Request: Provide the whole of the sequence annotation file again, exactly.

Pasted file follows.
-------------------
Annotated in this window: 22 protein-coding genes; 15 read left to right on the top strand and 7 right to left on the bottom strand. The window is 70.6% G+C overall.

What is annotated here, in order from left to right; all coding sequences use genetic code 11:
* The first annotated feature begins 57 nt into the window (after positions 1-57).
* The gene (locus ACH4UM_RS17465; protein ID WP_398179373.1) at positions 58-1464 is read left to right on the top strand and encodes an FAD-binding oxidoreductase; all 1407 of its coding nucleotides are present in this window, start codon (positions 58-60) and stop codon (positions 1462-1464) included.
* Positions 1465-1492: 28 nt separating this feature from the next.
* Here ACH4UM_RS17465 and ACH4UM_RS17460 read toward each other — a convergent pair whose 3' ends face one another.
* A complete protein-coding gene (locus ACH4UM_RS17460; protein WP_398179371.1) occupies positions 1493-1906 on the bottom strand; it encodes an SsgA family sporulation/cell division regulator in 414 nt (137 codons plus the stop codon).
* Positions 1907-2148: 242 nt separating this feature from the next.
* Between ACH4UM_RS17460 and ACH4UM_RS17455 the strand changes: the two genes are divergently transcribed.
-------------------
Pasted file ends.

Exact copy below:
Annotated in this window: 22 protein-coding genes; 15 read left to right on the top strand and 7 right to left on the bottom strand. The window is 70.6% G+C overall.

What is annotated here, in order from left to right; all coding sequences use genetic code 11:
* The first annotated feature begins 57 nt into the window (after positions 1-57).
* The gene (locus ACH4UM_RS17465; protein ID WP_398179373.1) at positions 58-1464 is read left to right on the top strand and encodes an FAD-binding oxidoreductase; all 1407 of its coding nucleotides are present in this window, start codon (positions 58-60) and stop codon (positions 1462-1464) included.
* Positions 1465-1492: 28 nt separating this feature from the next.
* Here ACH4UM_RS17465 and ACH4UM_RS17460 read toward each other — a convergent pair whose 3' ends face one another.
* A complete protein-coding gene (locus ACH4UM_RS17460; protein WP_398179371.1) occupies positions 1493-1906 on the bottom strand; it encodes an SsgA family sporulation/cell division regulator in 414 nt (137 codons plus the stop codon).
* Positions 1907-2148: 242 nt separating this feature from the next.
* Between ACH4UM_RS17460 and ACH4UM_RS17455 the strand changes: the two genes are divergently transcribed.